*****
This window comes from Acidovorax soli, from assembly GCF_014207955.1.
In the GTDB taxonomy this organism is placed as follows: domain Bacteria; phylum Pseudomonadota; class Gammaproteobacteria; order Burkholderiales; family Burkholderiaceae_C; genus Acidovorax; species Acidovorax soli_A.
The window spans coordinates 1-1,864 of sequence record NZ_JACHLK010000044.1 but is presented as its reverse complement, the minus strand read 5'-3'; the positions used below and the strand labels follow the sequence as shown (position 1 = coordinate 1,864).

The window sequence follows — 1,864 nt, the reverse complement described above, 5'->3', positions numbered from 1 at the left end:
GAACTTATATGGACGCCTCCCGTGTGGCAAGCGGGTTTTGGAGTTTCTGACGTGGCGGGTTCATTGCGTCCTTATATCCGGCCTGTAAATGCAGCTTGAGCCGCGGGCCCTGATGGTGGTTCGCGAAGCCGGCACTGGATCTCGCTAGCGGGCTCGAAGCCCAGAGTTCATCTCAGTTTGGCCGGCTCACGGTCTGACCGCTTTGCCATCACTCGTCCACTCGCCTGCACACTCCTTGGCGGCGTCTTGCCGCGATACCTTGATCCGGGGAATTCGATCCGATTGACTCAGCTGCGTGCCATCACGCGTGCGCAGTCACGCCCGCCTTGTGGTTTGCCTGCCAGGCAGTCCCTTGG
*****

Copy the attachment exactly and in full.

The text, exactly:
This window comes from Acidovorax soli, from assembly GCF_014207955.1.
In the GTDB taxonomy this organism is placed as follows: domain Bacteria; phylum Pseudomonadota; class Gammaproteobacteria; order Burkholderiales; family Burkholderiaceae_C; genus Acidovorax; species Acidovorax soli_A.
The window spans coordinates 1-1,864 of sequence record NZ_JACHLK010000044.1 but is presented as its reverse complement, the minus strand read 5'-3'; the positions used below and the strand labels follow the sequence as shown (position 1 = coordinate 1,864).

The window sequence follows — 1,864 nt, the reverse complement described above, 5'->3', positions numbered from 1 at the left end:
GAACTTATATGGACGCCTCCCGTGTGGCAAGCGGGTTTTGGAGTTTCTGACGTGGCGGGTTCATTGCGTCCTTATATCCGGCCTGTAAATGCAGCTTGAGCCGCGGGCCCTGATGGTGGTTCGCGAAGCCGGCACTGGATCTCGCTAGCGGGCTCGAAGCCCAGAGTTCATCTCAGTTTGGCCGGCTCACGGTCTGACCGCTTTGCCATCACTCGTCCACTCGCCTGCACACTCCTTGGCGGCGTCTTGCCGCGATACCTTGATCCGGGGAATTCGATCCGATTGACTCAGCTGCGTGCCATCACGCGTGCGCAGTCACGCCCGCCTTGTGGTTTGCCTGCCAGGCAGTCCCTTGG